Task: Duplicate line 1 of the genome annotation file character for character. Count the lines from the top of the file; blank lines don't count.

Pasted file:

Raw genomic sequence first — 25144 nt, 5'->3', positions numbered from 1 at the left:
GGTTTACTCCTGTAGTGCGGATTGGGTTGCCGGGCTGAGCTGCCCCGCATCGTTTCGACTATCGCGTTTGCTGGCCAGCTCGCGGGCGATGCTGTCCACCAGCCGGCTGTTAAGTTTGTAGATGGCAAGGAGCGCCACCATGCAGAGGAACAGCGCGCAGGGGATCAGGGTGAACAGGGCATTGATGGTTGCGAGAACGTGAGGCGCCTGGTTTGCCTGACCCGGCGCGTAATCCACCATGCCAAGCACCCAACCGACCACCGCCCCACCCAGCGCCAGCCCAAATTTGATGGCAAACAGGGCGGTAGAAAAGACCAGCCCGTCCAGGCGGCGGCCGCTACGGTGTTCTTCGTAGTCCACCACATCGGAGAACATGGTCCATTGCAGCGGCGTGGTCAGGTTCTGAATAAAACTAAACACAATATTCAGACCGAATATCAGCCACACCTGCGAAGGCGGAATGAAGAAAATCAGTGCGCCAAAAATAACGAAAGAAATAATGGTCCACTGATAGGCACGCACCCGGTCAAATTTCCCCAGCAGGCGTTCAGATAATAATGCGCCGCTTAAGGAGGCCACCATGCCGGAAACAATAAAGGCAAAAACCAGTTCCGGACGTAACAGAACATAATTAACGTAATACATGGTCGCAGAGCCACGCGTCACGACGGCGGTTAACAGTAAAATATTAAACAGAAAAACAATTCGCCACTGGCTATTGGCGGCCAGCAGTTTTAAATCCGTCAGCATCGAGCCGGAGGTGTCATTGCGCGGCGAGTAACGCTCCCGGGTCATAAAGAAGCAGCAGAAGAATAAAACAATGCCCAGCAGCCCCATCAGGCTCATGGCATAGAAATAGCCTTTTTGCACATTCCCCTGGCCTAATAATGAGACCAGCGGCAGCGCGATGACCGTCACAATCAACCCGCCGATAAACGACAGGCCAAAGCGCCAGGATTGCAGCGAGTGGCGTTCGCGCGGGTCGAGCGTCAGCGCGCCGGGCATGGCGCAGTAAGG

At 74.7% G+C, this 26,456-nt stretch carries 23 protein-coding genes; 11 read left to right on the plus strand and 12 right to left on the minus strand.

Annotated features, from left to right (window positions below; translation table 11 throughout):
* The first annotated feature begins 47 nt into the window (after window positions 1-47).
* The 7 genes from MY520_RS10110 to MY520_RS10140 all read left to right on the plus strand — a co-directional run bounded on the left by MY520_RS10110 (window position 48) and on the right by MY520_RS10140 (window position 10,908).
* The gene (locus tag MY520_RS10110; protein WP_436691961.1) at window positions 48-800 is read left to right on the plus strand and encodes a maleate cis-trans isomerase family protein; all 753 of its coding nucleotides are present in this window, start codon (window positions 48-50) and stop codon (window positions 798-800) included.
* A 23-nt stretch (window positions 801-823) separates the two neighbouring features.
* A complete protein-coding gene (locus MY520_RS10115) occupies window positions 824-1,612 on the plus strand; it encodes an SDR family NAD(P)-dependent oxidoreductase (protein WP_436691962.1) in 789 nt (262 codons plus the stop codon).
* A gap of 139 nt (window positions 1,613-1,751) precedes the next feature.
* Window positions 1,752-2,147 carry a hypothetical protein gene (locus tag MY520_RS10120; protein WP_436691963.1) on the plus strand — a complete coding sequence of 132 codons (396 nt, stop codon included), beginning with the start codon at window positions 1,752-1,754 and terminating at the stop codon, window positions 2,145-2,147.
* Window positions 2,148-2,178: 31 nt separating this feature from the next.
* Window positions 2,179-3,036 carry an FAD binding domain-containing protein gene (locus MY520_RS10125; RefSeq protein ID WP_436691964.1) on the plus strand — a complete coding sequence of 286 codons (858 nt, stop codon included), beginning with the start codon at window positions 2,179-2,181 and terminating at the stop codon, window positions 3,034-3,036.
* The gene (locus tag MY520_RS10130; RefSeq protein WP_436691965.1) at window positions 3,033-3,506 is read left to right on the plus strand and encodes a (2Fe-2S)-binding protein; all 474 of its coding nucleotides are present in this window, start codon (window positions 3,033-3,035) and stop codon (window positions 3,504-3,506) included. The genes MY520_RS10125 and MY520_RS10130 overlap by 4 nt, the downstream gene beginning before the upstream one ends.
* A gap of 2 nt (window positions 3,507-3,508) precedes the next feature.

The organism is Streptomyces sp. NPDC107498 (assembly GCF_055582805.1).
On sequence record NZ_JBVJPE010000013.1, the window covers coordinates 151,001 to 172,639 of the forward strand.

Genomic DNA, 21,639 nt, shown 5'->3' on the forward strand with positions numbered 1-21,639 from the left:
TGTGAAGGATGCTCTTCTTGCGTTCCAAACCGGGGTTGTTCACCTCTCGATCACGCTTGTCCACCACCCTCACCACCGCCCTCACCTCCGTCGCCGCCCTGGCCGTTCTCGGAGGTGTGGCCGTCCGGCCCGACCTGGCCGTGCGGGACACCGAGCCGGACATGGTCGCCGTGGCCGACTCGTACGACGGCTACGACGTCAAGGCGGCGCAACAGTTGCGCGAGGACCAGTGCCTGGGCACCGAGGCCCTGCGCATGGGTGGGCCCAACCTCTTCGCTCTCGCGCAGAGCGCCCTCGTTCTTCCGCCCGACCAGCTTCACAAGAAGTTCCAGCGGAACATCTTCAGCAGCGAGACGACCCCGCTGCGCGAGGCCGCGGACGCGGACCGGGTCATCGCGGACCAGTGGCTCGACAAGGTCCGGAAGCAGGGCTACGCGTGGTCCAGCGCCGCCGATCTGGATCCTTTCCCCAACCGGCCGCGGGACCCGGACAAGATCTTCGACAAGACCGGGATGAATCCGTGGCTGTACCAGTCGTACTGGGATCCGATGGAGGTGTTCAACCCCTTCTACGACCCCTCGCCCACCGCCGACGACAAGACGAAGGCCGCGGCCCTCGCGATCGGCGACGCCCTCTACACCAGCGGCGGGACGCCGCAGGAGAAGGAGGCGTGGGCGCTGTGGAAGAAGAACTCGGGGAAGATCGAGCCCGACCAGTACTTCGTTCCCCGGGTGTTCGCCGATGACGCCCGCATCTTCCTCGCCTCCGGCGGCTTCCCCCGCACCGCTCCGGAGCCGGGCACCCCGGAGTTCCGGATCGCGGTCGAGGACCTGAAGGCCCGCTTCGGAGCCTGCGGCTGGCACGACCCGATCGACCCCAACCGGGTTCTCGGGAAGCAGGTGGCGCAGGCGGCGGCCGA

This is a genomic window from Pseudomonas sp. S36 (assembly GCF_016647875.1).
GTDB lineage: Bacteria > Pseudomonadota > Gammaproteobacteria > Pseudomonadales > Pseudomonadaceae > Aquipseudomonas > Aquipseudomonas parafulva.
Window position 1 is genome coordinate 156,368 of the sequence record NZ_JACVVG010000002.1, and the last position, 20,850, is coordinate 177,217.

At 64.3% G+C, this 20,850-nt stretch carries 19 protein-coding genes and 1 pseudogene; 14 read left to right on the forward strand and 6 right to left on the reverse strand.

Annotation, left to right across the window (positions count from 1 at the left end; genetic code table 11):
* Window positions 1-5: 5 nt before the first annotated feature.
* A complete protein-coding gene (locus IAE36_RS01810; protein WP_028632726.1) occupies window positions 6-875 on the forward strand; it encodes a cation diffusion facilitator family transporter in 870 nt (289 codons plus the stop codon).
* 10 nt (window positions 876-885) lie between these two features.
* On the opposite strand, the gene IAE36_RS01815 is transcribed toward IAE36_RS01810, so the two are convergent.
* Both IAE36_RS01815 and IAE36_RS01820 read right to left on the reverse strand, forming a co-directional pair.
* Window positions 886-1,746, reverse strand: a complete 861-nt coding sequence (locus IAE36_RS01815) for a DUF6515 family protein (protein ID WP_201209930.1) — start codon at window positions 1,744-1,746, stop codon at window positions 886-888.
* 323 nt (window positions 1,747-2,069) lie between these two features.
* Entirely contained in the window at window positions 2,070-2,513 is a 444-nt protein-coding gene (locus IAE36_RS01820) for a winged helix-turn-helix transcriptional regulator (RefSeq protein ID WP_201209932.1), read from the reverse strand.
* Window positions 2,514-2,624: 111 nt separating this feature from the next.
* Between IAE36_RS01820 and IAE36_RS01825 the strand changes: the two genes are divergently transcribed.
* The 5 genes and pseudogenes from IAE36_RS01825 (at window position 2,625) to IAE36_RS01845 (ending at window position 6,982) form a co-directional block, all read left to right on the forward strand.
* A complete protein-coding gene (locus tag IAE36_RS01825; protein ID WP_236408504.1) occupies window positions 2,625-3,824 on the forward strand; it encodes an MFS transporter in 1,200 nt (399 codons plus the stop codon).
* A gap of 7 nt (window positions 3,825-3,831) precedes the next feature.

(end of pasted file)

Raw genomic sequence first — 25144 nt, 5'->3', positions numbered from 1 at the left: